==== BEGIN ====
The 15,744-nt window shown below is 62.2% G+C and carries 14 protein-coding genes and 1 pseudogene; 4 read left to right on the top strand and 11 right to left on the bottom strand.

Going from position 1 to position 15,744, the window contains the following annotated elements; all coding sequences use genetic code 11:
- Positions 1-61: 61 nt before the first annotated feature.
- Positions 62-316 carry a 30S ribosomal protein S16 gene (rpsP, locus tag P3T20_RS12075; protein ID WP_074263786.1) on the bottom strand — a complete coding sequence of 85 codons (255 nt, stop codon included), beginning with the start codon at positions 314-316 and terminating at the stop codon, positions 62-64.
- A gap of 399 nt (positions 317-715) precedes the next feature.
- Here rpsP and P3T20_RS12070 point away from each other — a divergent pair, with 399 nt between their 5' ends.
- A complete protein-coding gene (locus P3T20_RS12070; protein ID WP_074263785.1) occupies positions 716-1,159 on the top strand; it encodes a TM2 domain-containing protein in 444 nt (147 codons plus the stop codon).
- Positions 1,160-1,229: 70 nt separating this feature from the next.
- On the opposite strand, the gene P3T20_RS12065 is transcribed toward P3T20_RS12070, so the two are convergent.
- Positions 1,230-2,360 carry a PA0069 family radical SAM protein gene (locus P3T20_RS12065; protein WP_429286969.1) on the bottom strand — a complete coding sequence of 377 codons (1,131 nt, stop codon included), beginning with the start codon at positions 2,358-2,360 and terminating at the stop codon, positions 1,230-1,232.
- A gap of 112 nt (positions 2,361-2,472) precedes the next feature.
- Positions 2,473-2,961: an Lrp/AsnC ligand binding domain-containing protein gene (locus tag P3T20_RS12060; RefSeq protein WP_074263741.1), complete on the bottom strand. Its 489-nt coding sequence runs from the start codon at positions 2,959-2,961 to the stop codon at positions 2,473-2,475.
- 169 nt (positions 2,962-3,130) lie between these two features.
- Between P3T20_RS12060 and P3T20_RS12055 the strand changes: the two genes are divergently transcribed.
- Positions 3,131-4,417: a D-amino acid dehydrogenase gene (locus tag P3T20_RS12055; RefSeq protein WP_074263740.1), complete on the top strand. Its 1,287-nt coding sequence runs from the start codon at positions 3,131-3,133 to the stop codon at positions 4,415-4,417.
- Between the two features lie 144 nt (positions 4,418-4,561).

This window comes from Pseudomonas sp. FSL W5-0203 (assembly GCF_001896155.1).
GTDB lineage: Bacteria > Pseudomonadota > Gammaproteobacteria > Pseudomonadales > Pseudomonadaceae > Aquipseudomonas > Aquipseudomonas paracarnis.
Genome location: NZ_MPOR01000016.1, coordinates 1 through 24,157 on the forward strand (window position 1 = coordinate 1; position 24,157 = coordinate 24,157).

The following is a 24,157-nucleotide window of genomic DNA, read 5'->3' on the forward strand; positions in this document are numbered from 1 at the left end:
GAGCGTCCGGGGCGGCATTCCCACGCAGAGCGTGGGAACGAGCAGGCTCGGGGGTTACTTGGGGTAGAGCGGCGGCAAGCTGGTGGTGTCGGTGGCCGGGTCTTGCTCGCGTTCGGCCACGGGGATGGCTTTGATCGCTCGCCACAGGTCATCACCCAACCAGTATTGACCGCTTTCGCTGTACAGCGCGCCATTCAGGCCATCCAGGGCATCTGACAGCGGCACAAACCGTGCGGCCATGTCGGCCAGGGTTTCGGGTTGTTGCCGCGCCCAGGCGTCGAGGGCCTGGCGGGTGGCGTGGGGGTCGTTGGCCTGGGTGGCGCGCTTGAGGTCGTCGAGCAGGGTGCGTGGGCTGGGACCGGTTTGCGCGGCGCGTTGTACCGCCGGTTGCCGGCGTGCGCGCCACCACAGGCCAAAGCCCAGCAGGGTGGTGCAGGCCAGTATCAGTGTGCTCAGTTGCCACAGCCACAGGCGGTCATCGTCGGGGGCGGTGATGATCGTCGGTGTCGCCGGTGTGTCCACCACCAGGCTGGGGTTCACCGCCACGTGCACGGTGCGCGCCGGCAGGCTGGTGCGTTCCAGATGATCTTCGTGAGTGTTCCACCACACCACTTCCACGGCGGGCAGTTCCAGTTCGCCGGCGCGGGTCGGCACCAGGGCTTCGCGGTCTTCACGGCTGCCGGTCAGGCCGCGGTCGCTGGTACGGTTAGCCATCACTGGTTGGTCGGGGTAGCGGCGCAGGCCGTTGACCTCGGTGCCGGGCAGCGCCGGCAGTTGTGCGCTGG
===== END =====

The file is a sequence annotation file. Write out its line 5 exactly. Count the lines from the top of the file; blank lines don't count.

- A gap of 399 nt (positions 317-715) precedes the next feature.